The Do Nots of freelancing (Pt 2) 21.09.2016 : 13:14pm
Earlier in the year we gave you our take on the
do nots of freelancing. It was basically the lowdown on how not to
behave with your clients now that you are off venturing on your own. Well, now
that you are a little bit further down the line we thought we would give you a
few more pointers on how not to freelance. Generally, we know you’ll be beyond
this but it’s always a good thing to take a look over it all and check yourself
- you don’t want bad habits creeping in.
Don’t expect work to come to you.
Most freelancers aren’t lazy, in fact the
opposite. But sometimes you can rest on your laurels, especially when you feel
like you have enough work coming through, and just expect customers to flock to
you. But as we know freelance work can’t be taken for granted and you need to
continually nurture new and existing relationships to make sure you have enough
moolah coming in.
Unless you’ve got work coming out of your ears
and you are earning mega bucks or are turning work away, make sure you still
get out there and pitch your services into businesses you’d like to work with.
Least then when a dry spell hits you’re not starting from scratch and you have
contacts to hit up.
Don’t get lazy and procrastinate.
There is always a time when we literally can’t
be bothered and procrastinate work. Hey, we’re human. But unfortunately now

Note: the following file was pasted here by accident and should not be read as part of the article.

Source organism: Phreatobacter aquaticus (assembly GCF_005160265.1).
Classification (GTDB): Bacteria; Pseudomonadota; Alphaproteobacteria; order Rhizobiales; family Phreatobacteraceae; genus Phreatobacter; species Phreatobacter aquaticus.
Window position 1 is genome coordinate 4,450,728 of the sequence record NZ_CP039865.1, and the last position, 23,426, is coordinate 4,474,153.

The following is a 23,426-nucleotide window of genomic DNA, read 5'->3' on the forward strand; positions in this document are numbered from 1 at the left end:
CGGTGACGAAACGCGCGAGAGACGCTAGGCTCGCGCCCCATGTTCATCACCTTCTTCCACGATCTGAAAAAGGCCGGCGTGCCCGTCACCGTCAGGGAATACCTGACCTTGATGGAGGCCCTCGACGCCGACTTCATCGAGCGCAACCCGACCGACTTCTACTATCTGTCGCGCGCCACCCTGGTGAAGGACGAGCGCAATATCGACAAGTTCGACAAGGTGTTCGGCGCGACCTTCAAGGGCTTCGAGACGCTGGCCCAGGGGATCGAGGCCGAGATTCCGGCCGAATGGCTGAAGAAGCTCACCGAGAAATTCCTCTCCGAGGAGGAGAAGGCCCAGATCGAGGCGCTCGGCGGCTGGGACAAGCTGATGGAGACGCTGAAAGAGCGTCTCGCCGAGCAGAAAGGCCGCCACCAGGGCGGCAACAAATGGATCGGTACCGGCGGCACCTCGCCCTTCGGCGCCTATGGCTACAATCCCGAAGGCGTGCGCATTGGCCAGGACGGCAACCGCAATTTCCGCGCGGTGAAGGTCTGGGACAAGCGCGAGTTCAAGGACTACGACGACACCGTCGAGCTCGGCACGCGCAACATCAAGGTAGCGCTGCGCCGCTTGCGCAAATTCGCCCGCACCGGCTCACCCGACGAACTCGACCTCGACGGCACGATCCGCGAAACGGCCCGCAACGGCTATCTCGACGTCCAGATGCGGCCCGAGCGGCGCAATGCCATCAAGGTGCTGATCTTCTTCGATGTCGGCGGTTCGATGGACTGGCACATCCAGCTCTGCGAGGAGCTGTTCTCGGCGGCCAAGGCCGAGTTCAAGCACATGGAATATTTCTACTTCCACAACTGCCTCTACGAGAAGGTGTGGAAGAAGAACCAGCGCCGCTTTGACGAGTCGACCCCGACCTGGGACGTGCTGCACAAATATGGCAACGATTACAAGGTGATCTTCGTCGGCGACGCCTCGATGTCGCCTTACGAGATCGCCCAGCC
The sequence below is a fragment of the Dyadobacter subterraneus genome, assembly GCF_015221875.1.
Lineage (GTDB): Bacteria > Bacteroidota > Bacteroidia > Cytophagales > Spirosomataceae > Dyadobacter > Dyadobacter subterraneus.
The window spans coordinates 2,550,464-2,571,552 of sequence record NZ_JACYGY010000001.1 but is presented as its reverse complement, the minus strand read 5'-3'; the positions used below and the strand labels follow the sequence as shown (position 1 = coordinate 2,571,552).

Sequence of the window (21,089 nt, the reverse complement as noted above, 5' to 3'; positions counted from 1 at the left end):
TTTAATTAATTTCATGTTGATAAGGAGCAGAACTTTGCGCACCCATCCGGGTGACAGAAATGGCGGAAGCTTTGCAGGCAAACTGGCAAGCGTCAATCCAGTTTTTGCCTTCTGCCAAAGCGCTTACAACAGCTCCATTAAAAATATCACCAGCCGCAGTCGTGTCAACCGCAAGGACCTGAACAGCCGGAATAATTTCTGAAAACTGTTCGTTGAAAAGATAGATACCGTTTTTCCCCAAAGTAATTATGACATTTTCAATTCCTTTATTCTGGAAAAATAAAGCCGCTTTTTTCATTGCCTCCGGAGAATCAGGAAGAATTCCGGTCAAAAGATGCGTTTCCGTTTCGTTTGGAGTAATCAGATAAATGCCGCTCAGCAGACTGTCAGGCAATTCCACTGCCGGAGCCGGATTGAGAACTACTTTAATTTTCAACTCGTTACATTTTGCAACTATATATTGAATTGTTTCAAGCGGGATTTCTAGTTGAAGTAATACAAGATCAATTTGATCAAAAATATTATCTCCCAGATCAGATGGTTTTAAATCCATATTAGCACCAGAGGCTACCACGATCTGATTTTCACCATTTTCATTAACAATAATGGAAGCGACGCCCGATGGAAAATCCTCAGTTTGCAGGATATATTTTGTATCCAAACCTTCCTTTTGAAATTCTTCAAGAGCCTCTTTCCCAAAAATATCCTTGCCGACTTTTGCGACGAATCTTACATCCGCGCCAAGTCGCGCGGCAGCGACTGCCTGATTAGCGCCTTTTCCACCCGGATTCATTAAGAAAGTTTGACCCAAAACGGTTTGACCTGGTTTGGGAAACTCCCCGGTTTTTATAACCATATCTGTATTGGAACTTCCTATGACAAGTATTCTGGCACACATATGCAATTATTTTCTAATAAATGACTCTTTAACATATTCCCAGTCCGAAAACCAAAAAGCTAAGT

that you work for yourself, time lost is money down the drain. So while a once
off is ok, regularly putting off work means you simply won’t meet deadlines.
And not meeting deadlines means you’ll lose clients. It’s a downward cycle that
doesn’t end well.
Don’t overcharge, under deliver.
charge out at a good rate, and that’s the point as you have your own overheads
to look after. And of course, you’re worth it. But when companies are looking
at your invoices and seeing a hefty sum but getting bad service in return then
of course they are going to be disappointed. Their disappointment will also
mount quicker than say the guy sitting next to you at work who does nothing.
So in short if you’re
wanting to charge out at a good rate, and of course keep your clients in the
process, overcharging and under delivering is a big no-no.
Last but definitely not least, communication, or
your distinct lack of communication, will be a freelance career killer. There
is a fine line between how much is too much but you will soon learn how each
client likes to be treated. You also need to figure out the ways they like to
be contacted - are they into regular catch up coffees or are they happy with
the odd email? Get to know them, communicate how they want to and trust will
build between you.